If you get this far and the project is still a “go,” let’s go on to other items to look at and evaluate.
The paint job on an old car is the most visible and really the least important. Unless it already has a real good paint job, you will probably repaint. It won’t cost any more to paint a car that looks awful than one that looks good—think about it.
This brings us to body damage. On these good old cars, it takes a lot of body damage to be beyond repair. If it doesn’t have numerous dings, pits and scratches, it has probably been repaired and/or repainted recently.
The same theory applies to upholstery. It doesn’t cost any more to replace ragged and rotten upholstery than to replace just worn and/or dirty.
When it comes to tires, unless they are near new and it can be proven, don’t go by looks. Figure on buying new tires. Tires that have a lot of tread but are real old are not worth trying to keep.
The chrome and stainless steel should be inspected, first of all, for fractures and missing parts. Repair of these items can be moderately expensive. Many times chrome and stainless steel can be polished out and won’t require replating. Also, chrome replating is something you can put off until later in your budget.
The engine and powertrain is always going to be a mystery until you actually get into it, especially if the engine isn’t running or is frozen. In that case, figure a full overhaul. You might bear in mind that the labor cost will be about the same for a “bare bones” budget using old parts as it would be for an all-out new parts overhaul. The parts cost difference would probably be less than $500.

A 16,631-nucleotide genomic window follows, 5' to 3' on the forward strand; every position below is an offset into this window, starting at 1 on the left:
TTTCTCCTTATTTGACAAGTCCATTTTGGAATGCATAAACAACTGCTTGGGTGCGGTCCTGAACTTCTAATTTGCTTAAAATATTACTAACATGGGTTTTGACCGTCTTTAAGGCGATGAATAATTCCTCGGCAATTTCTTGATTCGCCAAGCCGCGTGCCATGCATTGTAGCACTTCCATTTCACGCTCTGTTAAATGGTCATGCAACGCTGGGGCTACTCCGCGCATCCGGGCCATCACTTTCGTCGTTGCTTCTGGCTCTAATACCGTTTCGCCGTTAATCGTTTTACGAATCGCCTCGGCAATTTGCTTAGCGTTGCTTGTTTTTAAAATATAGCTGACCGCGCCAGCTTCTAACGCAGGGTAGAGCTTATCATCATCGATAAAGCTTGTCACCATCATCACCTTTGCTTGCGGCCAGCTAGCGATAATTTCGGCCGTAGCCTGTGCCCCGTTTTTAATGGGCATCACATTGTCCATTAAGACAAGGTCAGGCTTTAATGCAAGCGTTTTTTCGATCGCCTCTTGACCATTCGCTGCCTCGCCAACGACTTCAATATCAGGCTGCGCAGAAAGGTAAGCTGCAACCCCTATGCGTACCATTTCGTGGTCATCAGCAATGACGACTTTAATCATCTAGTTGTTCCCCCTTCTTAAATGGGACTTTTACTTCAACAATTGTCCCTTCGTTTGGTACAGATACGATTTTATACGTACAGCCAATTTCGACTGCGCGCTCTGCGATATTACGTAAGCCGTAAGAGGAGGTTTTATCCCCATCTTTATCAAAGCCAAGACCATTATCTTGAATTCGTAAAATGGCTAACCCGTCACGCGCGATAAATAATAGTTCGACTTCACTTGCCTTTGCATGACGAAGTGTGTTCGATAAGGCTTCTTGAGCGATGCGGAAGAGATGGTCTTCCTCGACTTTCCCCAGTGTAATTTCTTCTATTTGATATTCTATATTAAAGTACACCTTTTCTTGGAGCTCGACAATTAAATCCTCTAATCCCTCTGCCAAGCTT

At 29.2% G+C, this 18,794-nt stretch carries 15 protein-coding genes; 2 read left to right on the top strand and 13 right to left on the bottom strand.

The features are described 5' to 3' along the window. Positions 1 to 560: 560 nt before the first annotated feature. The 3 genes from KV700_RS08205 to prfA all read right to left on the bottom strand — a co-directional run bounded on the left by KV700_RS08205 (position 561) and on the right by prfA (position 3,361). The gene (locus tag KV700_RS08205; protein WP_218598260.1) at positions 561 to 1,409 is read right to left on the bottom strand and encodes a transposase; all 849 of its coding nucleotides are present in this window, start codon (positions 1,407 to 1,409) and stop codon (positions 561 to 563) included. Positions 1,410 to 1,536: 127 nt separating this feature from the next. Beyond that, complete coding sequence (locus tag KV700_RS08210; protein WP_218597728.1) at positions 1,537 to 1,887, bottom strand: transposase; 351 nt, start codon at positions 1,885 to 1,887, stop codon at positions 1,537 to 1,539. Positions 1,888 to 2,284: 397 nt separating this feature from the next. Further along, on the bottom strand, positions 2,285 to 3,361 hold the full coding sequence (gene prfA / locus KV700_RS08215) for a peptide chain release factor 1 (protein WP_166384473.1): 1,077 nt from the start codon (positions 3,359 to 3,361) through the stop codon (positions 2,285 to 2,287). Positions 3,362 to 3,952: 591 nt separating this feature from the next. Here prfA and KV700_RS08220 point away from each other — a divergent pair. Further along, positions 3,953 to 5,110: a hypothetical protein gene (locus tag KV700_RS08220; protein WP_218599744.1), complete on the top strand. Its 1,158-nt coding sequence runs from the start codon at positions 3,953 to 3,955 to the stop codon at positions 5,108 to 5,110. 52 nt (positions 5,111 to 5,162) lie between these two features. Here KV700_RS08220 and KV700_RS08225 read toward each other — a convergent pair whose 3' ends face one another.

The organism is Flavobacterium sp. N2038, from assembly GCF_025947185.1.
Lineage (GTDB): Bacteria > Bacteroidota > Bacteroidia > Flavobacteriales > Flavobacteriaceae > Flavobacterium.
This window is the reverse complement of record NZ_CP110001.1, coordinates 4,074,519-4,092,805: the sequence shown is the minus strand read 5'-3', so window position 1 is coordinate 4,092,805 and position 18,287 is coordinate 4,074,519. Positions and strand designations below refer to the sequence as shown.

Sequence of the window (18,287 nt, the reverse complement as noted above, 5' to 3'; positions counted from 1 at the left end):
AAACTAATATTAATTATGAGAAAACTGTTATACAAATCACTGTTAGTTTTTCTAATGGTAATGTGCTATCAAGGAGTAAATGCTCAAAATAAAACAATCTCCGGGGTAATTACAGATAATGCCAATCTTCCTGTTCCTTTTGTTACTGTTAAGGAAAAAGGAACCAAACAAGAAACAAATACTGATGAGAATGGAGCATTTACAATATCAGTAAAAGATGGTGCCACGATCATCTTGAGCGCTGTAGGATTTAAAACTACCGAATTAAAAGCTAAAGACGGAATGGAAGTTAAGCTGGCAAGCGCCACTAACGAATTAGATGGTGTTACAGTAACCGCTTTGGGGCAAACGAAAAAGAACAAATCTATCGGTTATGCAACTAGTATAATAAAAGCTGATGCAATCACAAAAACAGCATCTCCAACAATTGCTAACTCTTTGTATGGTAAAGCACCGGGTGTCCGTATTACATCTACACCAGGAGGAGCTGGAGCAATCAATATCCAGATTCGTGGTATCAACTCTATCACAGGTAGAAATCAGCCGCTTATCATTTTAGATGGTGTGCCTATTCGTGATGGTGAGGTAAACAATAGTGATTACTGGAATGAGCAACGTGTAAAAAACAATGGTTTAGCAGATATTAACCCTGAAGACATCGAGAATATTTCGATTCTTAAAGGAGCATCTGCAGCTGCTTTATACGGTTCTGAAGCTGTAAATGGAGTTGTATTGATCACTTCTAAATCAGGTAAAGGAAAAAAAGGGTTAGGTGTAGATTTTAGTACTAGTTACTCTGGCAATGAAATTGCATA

An average cost for a good complete engine overhaul in the older Cads and LaSalles is about $2800. Of course, if the block has been frozen and cracked, you may want to consider finding a replacement. Unfortunately, many times, this can’t be determined until the engine is out and work has begun.
The electrical wiring is an item that nearly always needs to be replaced. Old wiring can look good but can cause more trouble than you can possibly imagine. Complete new wiring harnesses that are high quality and trouble-free are available for usually less than $400 and worth every penny.
Glass for the older cars that have all flat glass is not that expensive, actually about $225 for a four-door sedan.
The rubber parts are somewhat expensive and a full restoration will average about $1,000 per car.
Now you have a few guidelines on what it will cost to restore your old cars, but the question still remains: “What will it be worth?” Resign yourself early to the fact that the amount of cash put into a car is not likely to be the true cash value. The true “worth” of your fine old car should be decided on by your heart and your wallet.
In reality, the whole question of “What’s it worth?” comes down to the issue of whether you’re buying or selling. The person you really need to convince is your spouse because you have already made up your mind that it is worth it.